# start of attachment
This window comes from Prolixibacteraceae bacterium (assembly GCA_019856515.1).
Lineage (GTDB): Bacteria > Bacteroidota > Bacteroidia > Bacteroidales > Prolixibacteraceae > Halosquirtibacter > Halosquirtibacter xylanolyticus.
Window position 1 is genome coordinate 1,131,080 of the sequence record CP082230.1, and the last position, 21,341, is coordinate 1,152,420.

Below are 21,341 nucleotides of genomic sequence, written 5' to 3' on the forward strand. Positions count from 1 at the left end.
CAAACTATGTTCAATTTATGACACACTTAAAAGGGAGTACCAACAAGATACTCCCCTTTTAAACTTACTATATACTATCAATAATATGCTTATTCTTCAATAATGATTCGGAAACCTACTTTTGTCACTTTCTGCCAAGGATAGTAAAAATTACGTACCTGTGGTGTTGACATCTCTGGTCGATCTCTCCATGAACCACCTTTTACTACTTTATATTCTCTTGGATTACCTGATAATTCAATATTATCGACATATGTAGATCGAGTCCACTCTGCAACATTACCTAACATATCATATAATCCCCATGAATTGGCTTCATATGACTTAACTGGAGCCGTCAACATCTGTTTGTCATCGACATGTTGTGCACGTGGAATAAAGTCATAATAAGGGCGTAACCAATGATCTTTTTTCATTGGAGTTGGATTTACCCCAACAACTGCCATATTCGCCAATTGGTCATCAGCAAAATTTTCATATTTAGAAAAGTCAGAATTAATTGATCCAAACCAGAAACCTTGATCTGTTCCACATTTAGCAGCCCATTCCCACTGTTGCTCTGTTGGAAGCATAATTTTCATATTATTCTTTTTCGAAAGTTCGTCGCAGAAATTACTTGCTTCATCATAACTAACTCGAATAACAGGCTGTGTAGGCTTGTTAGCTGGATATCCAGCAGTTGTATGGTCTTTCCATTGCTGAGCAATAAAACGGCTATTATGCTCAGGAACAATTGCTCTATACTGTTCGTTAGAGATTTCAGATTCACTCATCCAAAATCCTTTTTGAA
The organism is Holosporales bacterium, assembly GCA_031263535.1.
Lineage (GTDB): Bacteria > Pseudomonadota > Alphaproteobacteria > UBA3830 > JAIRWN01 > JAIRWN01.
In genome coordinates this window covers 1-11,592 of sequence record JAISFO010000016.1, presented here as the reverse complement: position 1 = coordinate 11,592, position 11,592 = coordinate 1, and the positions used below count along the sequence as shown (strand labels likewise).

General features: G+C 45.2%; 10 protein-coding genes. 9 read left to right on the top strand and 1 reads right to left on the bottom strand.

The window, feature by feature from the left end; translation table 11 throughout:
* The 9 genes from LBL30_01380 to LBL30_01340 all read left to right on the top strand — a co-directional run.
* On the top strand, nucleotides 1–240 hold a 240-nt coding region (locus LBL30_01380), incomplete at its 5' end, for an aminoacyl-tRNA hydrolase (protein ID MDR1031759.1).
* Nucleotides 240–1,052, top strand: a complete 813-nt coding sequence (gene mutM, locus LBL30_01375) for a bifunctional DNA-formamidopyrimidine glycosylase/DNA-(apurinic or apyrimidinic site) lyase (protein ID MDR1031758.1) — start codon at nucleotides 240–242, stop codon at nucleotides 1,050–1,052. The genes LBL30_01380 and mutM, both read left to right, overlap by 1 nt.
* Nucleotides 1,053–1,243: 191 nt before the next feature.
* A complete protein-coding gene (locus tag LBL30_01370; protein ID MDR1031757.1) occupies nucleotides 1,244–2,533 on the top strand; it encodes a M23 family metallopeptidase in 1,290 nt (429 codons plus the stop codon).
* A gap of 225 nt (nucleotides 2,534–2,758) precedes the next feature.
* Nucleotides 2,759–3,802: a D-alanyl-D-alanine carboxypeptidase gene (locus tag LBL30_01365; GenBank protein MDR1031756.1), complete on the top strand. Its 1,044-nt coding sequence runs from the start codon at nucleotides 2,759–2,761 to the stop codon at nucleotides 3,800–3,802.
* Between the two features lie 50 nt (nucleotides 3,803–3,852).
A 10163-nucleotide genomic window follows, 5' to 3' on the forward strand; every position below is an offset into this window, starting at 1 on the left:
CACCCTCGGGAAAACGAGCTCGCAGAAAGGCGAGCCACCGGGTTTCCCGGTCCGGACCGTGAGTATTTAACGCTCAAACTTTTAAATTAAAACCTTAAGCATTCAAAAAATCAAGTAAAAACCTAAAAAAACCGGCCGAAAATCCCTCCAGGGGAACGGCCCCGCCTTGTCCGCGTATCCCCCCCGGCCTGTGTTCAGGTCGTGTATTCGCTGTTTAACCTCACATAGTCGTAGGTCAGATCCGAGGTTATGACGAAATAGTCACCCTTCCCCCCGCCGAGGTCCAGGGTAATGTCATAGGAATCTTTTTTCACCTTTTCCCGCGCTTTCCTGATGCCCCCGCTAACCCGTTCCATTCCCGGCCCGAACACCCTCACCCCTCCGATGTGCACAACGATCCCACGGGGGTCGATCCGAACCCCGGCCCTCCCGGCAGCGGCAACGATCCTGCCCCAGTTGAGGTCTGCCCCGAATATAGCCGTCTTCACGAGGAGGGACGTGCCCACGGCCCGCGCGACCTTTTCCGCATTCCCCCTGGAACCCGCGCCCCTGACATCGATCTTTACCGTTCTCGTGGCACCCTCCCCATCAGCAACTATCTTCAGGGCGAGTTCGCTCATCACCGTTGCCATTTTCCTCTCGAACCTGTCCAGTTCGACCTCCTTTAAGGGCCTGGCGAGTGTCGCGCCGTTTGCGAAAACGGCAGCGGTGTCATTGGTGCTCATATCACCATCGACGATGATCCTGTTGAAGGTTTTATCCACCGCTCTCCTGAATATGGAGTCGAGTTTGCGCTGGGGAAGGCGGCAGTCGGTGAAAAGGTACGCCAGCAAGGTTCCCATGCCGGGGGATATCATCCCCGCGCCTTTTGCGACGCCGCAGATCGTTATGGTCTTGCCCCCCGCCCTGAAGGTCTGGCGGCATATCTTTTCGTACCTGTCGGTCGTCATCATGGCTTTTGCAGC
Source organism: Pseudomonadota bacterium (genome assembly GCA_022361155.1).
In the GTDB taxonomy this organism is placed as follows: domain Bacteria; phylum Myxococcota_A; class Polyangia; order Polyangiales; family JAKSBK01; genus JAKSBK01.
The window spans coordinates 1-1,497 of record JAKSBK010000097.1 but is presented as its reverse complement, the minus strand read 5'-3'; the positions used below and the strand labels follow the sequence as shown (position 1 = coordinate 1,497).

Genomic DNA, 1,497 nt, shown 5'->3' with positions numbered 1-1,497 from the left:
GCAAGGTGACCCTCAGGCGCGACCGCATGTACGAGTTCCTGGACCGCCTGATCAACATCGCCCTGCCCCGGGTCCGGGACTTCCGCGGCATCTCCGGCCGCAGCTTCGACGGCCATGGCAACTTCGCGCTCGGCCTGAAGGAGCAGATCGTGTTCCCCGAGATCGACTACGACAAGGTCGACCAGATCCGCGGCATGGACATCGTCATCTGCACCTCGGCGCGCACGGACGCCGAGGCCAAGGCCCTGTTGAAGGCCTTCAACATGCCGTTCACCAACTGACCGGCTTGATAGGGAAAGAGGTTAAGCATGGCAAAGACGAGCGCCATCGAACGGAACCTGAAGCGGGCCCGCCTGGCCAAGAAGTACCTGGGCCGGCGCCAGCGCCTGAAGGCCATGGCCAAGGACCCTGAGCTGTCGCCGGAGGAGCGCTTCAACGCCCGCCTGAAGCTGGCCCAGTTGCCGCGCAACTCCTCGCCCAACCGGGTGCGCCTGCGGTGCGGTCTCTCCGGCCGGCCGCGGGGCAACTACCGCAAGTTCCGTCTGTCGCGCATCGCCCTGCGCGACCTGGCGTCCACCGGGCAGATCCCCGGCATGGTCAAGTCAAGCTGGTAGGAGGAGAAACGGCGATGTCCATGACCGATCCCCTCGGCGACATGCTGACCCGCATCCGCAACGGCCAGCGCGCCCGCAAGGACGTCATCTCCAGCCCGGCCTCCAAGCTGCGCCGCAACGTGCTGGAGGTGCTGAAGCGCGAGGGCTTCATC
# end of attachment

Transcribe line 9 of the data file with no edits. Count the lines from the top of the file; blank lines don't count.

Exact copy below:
General features: G+C 45.2%; 10 protein-coding genes. 9 read left to right on the top strand and 1 reads right to left on the bottom strand.